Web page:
The Birds is a 1963 American horror-thriller film directed and produced by Alfred Hitchcock. Actors, Rod Taylor and Tippi Hedren play as the movie’s lead characters, Mitch and Melanie. The movie begins with Mitch and Melanie meeting in a pet story where Melanie is picking up a bird she ordered while Mitch looks for love birds for his sister. After this interaction, Melanie decides, as a sort of joke, to get the love birds and ends up taking them to Mitch. After taking a two hour boat ride to his house located in Bodega Bay, she is attacked by a seagull, which is one of six attacks. After this first incident, the frequency of the attacks start to increase, along with the number of birds involved. Hitchcock got his inspiration from the 1952 horror story called “The Birds,” written by the British writer Daphne du Maurier. In this blog post I will identify the differences between characters, as well as draw parallels between the movie and short story.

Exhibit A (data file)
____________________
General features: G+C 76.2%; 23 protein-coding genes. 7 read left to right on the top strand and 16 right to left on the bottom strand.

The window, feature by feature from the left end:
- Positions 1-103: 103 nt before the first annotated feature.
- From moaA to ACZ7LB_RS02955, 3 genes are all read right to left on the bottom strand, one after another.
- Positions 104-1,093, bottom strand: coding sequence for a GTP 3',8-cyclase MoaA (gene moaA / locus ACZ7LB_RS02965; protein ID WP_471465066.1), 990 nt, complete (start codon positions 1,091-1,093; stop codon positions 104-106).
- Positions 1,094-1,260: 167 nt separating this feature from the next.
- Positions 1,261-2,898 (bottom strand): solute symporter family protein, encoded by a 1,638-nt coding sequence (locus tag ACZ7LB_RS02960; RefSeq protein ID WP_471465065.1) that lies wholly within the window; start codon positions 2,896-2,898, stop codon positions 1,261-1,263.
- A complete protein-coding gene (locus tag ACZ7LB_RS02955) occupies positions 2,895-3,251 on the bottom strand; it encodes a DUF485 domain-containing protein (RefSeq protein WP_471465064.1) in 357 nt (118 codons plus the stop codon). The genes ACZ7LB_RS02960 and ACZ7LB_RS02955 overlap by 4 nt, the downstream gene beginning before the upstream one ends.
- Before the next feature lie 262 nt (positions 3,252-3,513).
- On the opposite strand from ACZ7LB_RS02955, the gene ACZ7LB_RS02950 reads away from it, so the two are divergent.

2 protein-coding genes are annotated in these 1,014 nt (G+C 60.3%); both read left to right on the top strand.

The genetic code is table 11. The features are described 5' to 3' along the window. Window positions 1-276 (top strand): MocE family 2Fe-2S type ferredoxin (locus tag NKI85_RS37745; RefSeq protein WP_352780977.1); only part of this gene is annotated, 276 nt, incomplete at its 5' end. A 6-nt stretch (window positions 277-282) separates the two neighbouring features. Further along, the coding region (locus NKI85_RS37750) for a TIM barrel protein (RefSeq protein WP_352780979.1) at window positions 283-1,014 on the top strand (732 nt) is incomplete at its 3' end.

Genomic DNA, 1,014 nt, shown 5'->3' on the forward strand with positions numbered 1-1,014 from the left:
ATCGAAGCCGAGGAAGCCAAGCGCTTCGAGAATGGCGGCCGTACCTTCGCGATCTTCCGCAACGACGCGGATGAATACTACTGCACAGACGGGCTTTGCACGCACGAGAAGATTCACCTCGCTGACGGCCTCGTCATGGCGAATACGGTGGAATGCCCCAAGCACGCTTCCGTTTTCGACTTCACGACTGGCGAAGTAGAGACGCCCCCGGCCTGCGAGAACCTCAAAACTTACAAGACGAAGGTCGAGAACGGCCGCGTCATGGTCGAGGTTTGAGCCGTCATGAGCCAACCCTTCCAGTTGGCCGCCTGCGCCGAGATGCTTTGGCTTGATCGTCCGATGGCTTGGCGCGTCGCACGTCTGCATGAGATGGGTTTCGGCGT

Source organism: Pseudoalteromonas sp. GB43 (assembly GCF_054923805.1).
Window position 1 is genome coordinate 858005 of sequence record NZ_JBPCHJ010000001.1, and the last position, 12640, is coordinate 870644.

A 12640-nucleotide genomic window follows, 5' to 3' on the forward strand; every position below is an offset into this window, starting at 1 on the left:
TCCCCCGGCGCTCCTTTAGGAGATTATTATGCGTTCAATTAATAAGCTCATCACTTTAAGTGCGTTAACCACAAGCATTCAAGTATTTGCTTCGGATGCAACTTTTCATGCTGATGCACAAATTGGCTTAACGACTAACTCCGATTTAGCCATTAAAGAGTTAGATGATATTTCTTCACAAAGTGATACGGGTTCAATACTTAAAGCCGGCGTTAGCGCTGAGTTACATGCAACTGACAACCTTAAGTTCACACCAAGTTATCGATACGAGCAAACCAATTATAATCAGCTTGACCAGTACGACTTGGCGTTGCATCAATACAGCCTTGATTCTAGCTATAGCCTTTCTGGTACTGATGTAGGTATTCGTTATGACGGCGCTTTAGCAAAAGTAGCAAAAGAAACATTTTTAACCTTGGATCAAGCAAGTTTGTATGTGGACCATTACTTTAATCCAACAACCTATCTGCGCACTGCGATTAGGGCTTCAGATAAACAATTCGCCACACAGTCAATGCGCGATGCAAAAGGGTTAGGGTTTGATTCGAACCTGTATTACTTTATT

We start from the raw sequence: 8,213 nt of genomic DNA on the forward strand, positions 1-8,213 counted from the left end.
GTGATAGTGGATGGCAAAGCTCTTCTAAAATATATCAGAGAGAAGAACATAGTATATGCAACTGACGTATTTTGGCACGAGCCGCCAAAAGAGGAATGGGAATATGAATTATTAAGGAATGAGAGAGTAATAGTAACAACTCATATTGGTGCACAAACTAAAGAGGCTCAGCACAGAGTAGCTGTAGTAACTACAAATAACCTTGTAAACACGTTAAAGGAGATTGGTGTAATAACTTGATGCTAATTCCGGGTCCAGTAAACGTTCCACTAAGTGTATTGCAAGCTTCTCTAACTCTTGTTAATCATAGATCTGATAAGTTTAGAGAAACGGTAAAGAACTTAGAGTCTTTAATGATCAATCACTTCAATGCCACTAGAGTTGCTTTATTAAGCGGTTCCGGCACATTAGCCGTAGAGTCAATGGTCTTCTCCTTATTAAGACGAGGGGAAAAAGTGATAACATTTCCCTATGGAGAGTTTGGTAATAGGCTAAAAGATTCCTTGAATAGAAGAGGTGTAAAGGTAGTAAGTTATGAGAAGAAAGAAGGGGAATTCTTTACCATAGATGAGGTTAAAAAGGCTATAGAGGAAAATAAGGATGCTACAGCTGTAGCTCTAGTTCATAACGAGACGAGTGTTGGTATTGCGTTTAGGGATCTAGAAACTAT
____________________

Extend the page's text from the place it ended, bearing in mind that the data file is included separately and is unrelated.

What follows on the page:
When comparing the movie The Birds to the short story “The Birds” you really can’t compare the characters and how they changed from one medium to the other. This is because the book and film characters are so different from one another that it is hard to find similarities between them. The closest character, that could be said to be in both, is the rather generic role of the young girl. Comparing the two, Cathy is very close to the short story character of Jill when it comes to their personalities and place in the stories. In the movie Cathy goes to school in town, far from her house, and appears to have many friends. In the movie we see her having a birthday party with many of her schoolmates there. From what the reader understands of Jill, she is almost the same age as Cathy and also has many friends that she spends time with outside of school. She also goes to school in town and then lives quite a bit away on a farm with her family, her father Nat works for the farm’s owner. Both Cathy and Jill have to rely on the grown-ups around them to survive the bird attacks.